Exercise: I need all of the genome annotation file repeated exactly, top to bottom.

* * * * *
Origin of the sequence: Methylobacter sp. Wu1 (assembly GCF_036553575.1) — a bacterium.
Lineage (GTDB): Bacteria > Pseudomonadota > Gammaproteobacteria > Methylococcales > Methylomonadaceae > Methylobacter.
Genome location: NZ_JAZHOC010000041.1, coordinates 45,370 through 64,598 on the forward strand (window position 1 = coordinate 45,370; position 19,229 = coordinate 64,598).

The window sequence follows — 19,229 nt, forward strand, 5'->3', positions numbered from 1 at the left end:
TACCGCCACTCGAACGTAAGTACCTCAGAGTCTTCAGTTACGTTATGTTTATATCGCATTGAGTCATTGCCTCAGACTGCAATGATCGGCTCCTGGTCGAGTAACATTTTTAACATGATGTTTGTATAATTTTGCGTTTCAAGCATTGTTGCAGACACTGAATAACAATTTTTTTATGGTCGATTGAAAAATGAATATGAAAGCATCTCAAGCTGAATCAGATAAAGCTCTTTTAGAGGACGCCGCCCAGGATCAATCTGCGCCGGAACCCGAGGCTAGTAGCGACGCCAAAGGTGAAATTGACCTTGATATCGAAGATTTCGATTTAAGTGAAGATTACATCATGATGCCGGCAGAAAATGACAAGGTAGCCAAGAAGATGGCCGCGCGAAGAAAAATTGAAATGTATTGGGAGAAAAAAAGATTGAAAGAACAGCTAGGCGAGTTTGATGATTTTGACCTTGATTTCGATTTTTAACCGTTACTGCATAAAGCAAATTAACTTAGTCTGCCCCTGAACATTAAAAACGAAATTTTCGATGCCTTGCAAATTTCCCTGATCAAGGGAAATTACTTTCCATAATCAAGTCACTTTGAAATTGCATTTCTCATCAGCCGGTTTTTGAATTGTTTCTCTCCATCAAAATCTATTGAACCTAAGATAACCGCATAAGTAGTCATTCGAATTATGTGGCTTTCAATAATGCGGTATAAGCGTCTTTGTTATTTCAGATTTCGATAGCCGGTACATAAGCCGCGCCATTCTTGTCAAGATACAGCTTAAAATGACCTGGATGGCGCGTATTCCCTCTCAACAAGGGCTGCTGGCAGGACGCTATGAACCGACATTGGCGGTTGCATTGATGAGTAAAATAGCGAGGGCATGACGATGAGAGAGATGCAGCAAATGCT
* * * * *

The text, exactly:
Origin of the sequence: Methylobacter sp. Wu1 (assembly GCF_036553575.1) — a bacterium.
Lineage (GTDB): Bacteria > Pseudomonadota > Gammaproteobacteria > Methylococcales > Methylomonadaceae > Methylobacter.
Genome location: NZ_JAZHOC010000041.1, coordinates 45,370 through 64,598 on the forward strand (window position 1 = coordinate 45,370; position 19,229 = coordinate 64,598).

The window sequence follows — 19,229 nt, forward strand, 5'->3', positions numbered from 1 at the left end:
TACCGCCACTCGAACGTAAGTACCTCAGAGTCTTCAGTTACGTTATGTTTATATCGCATTGAGTCATTGCCTCAGACTGCAATGATCGGCTCCTGGTCGAGTAACATTTTTAACATGATGTTTGTATAATTTTGCGTTTCAAGCATTGTTGCAGACACTGAATAACAATTTTTTTATGGTCGATTGAAAAATGAATATGAAAGCATCTCAAGCTGAATCAGATAAAGCTCTTTTAGAGGACGCCGCCCAGGATCAATCTGCGCCGGAACCCGAGGCTAGTAGCGACGCCAAAGGTGAAATTGACCTTGATATCGAAGATTTCGATTTAAGTGAAGATTACATCATGATGCCGGCAGAAAATGACAAGGTAGCCAAGAAGATGGCCGCGCGAAGAAAAATTGAAATGTATTGGGAGAAAAAAAGATTGAAAGAACAGCTAGGCGAGTTTGATGATTTTGACCTTGATTTCGATTTTTAACCGTTACTGCATAAAGCAAATTAACTTAGTCTGCCCCTGAACATTAAAAACGAAATTTTCGATGCCTTGCAAATTTCCCTGATCAAGGGAAATTACTTTCCATAATCAAGTCACTTTGAAATTGCATTTCTCATCAGCCGGTTTTTGAATTGTTTCTCTCCATCAAAATCTATTGAACCTAAGATAACCGCATAAGTAGTCATTCGAATTATGTGGCTTTCAATAATGCGGTATAAGCGTCTTTGTTATTTCAGATTTCGATAGCCGGTACATAAGCCGCGCCATTCTTGTCAAGATACAGCTTAAAATGACCTGGATGGCGCGTATTCCCTCTCAACAAGGGCTGCTGGCAGGACGCTATGAACCGACATTGGCGGTTGCATTGATGAGTAAAATAGCGAGGGCATGACGATGAGAGAGATGCAGCAAATGCT